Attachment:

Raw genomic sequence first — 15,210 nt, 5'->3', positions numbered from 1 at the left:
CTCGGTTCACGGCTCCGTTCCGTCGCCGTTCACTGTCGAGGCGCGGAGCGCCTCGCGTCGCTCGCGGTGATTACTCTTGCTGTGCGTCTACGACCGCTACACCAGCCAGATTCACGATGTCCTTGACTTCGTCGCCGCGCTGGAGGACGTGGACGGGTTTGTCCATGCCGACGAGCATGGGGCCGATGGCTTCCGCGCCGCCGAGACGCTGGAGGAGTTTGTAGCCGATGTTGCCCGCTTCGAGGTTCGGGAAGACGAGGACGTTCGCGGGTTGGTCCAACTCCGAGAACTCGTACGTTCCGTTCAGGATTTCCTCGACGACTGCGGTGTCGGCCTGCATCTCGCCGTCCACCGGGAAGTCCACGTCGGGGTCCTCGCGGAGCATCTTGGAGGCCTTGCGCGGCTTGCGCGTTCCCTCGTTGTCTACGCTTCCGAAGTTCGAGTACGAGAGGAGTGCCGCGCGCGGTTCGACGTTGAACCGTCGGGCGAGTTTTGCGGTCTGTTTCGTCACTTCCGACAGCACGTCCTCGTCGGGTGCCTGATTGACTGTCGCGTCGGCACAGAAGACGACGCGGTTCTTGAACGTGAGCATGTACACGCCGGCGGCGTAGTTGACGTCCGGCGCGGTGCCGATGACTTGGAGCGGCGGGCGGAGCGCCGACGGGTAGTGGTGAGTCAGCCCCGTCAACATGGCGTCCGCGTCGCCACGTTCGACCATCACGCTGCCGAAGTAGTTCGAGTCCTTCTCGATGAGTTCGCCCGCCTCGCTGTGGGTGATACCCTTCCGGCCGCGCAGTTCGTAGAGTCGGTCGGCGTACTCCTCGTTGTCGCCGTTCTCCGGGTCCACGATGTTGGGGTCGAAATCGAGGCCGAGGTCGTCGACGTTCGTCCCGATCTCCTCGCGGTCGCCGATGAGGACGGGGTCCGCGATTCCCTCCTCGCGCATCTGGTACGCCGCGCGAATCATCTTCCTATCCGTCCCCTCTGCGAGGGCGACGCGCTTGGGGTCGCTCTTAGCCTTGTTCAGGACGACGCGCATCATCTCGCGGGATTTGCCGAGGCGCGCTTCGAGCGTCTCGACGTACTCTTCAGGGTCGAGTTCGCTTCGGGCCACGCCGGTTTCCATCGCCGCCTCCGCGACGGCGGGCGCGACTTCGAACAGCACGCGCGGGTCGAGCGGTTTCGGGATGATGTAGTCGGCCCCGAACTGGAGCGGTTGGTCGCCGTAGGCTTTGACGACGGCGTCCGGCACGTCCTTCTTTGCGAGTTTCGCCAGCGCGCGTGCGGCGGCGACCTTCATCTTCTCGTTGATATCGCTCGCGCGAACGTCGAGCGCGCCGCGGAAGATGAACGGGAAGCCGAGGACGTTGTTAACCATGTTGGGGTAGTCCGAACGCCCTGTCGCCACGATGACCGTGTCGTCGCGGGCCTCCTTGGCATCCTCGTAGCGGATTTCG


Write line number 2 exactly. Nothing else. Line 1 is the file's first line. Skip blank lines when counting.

CTCGGTTCACGGCTCCGTTCCGTCGCCGTTCACTGTCGAGGCGCGGAGCGCCTCGCGTCGCTCGCGGTGATTACTCTTGCTGTGCGTCTACGACCGCTACACCAGCCAGATTCACGATGTCCTTGACTTCGTCGCCGCGCTGGAGGACGTGGACGGGTTTGTCCATGCCGACGAGCATGGGGCCGATGGCTTCCGCGCCGCCGAGACGCTGGAGGAGTTTGTAGCCGATGTTGCCCGCTTCGAGGTTCGGGAAGACGAGGACGTTCGCGGGTTGGTCCAACTCCGAGAACTCGTACGTTCCGTTCAGGATTTCCTCGACGACTGCGGTGTCGGCCTGCATCTCGCCGTCCACCGGGAAGTCCACGTCGGGGTCCTCGCGGAGCATCTTGGAGGCCTTGCGCGGCTTGCGCGTTCCCTCGTTGTCTACGCTTCCGAAGTTCGAGTACGAGAGGAGTGCCGCGCGCGGTTCGACGTTGAACCGTCGGGCGAGTTTTGCGGTCTGTTTCGTCACTTCCGACAGCACGTCCTCGTCGGGTGCCTGATTGACTGTCGCGTCGGCACAGAAGACGACGCGGTTCTTGAACGTGAGCATGTACACGCCGGCGGCGTAGTTGACGTCCGGCGCGGTGCCGATGACTTGGAGCGGCGGGCGGAGCGCCGACGGGTAGTGGTGAGTCAGCCCCGTCAACATGGCGTCCGCGTCGCCACGTTCGACCATCACGCTGCCGAAGTAGTTCGAGTCCTTCTCGATGAGTTCGCCCGCCTCGCTGTGGGTGATACCCTTCCGGCCGCGCAGTTCGTAGAGTCGGTCGGCGTACTCCTCGTTGTCGCCGTTCTCCGGGTCCACGATGTTGGGGTCGAAATCGAGGCCGAGGTCGTCGACGTTCGTCCCGATCTCCTCGCGGTCGCCGATGAGGACGGGGTCCGCGATTCCCTCCTCGCGCATCTGGTACGCCGCGCGAATCATCTTCCTATCCGTCCCCTCTGCGAGGGCGACGCGCTTGGGGTCGCTCTTAGCCTTGTTCAGGACGACGCGCATCATCTCGCGGGATTTGCCGAGGCGCGCTTCGAGCGTCTCGACGTACTCTTCAGGGTCGAGTTCGCTTCGGGCCACGCCGGTTTCCATCGCCGCCTCCGCGACGGCGGGCGCGACTTCGAACAGCACGCGCGGGTCGAGCGGTTTCGGGATGATGTAGTCGGCCCCGAACTGGAGCGGTTGGTCGCCGTAGGCTTTGACGACGGCGTCCGGCACGTCCTTCTTTGCGAGTTTCGCCAGCGCGCGTGCGGCGGCGACCTTCATCTTCTCGTTGATATCGCTCGCGCGAACGTCGAGCGCGCCGCGGAAGATGAACGGGAAGCCGAGGACGTTGTTAACCATGTTGGGGTAGTCCGAACGCCCTGTCGCCACGATGACCGTGTCGTCGCGGGCCTCCTTGGCATCCTCGTAGCGGATTTCG